Shipping container conversions have become incredibly popular in the last few years, and it is not difficult to see why.
Containers are exceptionally strong, robust, widely available, relatively inexpensive and better for the environment than using other types of building materials.
They also have become a desired aesthetic in themselves, and due to their eco-credentials have become seriously considered as a way to provide cheap temporary and permanent housing during a time when the construction industry wants to get greener.
Beyond the home, shipping containers have become immensely popular as pop-up shops, restaurants and street food vendors, in no small part because of their size and rugged looks.
However, there are some quirks with working with containers as opposed to other materials, especially if you plan to live or work in it on a regular basis.
Here are some top tips to bear in mind.
Closely Inspect Containers, Especially Used Ones
Shipping containers can be bought either new or used, but be careful as containers that are used for international freight can take an absolute pounding during their seven to ten years of active service.
Find out how many trips your container has made, whether it has carried hazardous waste (toxic chemicals, biohazards or nuclear waste), and if you can see any rust or corrosion.
Check the door, the wooden floor and the weatherproofing. Being selective early on can save huge expenses later on to repair an especially worn container.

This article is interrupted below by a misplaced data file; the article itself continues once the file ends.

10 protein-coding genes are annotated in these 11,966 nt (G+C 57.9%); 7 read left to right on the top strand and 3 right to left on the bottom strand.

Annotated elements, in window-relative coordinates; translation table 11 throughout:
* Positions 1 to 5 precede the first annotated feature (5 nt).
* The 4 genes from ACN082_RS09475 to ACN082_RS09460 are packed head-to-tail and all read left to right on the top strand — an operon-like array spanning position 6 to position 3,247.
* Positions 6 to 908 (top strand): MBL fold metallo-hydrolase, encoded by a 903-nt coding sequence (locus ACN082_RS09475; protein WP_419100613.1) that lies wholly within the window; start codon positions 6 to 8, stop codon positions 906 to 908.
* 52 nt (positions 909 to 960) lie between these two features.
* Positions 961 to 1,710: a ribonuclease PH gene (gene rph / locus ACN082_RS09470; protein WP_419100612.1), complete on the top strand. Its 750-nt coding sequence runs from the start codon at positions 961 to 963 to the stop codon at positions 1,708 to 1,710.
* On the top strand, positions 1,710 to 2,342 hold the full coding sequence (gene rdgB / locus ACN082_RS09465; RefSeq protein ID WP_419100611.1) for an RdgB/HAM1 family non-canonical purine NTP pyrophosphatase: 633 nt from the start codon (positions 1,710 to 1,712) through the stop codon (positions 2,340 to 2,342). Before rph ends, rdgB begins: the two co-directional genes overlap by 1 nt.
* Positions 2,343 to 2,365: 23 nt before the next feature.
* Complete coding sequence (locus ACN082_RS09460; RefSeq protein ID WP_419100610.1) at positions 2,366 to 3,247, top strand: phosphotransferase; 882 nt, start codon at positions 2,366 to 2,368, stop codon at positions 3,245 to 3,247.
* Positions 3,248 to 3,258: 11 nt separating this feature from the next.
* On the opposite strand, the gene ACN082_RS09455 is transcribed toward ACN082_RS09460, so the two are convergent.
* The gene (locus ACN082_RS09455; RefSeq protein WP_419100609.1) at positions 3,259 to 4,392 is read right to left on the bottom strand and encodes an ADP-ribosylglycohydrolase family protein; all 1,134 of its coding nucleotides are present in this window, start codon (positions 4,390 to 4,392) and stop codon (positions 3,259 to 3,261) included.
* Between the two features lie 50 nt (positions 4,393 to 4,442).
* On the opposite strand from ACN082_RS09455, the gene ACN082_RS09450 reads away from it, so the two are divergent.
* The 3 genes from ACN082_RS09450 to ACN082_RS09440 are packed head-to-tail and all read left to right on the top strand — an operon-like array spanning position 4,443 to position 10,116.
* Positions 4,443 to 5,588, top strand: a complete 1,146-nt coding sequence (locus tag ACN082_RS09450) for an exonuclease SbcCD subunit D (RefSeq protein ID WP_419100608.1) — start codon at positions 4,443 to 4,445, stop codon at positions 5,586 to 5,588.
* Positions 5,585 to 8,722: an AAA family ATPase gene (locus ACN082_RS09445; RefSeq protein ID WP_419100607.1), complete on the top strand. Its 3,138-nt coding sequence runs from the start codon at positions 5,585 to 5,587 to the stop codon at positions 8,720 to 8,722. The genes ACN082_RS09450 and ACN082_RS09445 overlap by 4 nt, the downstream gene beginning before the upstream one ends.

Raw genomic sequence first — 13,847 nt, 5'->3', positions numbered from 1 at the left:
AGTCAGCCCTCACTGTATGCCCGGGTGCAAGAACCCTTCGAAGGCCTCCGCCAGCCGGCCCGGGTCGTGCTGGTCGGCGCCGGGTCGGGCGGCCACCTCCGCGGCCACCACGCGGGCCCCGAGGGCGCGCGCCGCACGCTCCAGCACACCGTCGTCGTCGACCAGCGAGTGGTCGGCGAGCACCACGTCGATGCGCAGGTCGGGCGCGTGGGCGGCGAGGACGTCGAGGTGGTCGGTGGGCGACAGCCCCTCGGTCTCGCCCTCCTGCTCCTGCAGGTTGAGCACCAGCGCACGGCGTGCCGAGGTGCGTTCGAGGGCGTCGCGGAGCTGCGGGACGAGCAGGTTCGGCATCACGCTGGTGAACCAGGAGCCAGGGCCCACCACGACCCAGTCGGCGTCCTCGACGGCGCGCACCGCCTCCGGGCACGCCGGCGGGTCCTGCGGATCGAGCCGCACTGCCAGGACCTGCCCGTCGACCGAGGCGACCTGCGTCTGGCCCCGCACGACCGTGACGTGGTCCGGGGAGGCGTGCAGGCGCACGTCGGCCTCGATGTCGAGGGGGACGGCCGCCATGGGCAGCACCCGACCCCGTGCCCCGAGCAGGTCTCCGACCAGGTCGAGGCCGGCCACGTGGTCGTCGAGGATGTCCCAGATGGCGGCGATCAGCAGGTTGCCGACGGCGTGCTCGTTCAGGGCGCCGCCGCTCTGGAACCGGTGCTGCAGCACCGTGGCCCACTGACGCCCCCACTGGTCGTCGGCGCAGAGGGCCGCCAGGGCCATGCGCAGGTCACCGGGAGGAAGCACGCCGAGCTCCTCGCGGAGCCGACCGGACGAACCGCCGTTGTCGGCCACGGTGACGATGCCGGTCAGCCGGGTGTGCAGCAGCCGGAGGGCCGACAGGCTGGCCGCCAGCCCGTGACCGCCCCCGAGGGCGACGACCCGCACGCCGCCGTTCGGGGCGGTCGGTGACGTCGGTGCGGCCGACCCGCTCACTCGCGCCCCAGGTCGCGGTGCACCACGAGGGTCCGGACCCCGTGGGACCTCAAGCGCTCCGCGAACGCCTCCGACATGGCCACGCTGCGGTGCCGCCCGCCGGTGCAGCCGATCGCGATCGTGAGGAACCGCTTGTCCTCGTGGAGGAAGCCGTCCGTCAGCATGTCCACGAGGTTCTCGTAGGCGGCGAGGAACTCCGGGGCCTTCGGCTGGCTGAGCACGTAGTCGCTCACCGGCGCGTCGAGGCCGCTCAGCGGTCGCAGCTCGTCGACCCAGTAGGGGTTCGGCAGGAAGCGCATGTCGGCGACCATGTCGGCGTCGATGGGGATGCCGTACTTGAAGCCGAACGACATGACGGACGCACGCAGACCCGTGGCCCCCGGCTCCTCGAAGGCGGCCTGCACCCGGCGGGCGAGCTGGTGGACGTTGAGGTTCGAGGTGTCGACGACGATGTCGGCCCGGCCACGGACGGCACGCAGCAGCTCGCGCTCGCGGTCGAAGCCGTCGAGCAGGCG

Replace The Floor
Most shipping containers have a natural wood floor, that, especially if well-used, may perhaps be less than ideal as a flooring solution for your shipping container workspace.
For used shipping containers, in particular, they may have been treated with insecticides featuring hazardous substances.
Instead, one of your first priorities should be to replace the flooring, which thanks to the modular, straightforward design of most containers, should be easily found.
Do Not Forget About Climate Control
Shipping containers are popular for construction because they are inherently strong, and this strength comes from the CorTen corrugated steel most containers are made from.
The problem with steel is that it conducts heat and a lot of it, meaning that in hot temperatures it can make ambient temperature fairly unbearable.
Sealing and insulating it will help, as will using effective ventilation and air conditioning.
Be Careful With Alterations
Naturally, you will want to add windows and that will involve cutting holes in the body of the container.
However, when you do so, be sure to reinforce certain structural elements so the container does not fall apart as you cut away. If you are uncertain, bring in the experts.
Try To Use Taller Containers
There are several container standard lengths and heights defined by ISO Standard certification. Whilst all containers are 8 feet wide, lengths tend to be either 20 feet or 40 feet, and standard heights are eight 8 feet 6 inches, or 9 feet 6 inches.
If you have the option, try to choose a taller height for containers intended for residential use. The reason for this is that your floor and ceiling are going to reduce that height significantly, and this can compromise the height of your living space.